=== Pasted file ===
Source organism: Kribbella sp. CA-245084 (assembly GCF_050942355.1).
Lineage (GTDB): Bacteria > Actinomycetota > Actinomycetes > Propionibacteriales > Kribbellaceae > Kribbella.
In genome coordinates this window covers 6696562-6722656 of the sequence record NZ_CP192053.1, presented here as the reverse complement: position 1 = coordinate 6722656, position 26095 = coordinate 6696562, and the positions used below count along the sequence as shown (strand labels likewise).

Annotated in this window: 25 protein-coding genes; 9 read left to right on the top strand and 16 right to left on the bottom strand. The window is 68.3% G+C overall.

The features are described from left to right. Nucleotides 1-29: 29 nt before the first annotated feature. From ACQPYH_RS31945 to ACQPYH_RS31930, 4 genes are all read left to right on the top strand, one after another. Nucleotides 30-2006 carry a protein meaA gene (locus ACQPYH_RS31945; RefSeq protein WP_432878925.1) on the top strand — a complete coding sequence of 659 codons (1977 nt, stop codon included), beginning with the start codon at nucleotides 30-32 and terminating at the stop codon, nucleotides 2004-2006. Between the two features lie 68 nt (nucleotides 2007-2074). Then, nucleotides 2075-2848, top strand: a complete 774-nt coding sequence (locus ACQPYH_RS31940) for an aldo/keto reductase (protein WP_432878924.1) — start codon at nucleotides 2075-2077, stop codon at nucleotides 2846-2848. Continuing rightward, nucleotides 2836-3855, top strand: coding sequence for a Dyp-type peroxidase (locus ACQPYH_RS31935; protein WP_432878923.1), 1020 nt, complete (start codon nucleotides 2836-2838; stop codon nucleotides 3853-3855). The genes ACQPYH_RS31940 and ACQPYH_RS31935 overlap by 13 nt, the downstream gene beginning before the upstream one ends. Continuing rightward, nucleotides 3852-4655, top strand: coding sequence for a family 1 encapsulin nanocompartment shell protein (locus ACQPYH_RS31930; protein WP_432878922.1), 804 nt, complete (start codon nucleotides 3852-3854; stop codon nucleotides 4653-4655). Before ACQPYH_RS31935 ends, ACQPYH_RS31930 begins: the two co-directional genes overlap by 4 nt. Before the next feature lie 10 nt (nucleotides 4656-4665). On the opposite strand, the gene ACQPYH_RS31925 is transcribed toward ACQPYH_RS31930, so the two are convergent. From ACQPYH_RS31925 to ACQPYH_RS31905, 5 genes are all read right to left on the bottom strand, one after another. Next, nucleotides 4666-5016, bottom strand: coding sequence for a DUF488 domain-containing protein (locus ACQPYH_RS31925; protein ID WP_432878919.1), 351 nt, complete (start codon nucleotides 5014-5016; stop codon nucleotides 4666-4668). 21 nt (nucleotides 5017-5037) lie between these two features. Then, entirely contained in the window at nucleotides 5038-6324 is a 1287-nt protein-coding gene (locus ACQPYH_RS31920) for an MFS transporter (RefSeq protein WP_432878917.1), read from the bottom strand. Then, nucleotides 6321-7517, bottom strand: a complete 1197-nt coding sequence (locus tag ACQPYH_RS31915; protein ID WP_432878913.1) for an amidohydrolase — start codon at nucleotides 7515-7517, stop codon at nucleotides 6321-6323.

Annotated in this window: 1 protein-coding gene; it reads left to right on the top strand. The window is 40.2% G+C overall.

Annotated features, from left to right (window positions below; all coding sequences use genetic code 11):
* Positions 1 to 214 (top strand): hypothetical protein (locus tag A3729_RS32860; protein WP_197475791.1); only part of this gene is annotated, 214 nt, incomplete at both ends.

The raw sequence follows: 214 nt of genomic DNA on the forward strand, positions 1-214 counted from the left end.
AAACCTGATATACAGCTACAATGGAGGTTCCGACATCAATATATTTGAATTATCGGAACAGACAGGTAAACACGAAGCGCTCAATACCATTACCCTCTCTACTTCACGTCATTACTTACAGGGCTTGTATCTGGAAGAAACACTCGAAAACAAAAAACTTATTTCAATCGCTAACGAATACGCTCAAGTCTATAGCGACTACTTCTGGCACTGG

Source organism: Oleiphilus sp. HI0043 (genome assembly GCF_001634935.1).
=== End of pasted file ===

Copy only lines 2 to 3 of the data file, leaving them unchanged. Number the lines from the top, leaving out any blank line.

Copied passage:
Lineage (GTDB): Bacteria > Actinomycetota > Actinomycetes > Propionibacteriales > Kribbellaceae > Kribbella.
In genome coordinates this window covers 6696562-6722656 of the sequence record NZ_CP192053.1, presented here as the reverse complement: position 1 = coordinate 6722656, position 26095 = coordinate 6696562, and the positions used below count along the sequence as shown (strand labels likewise).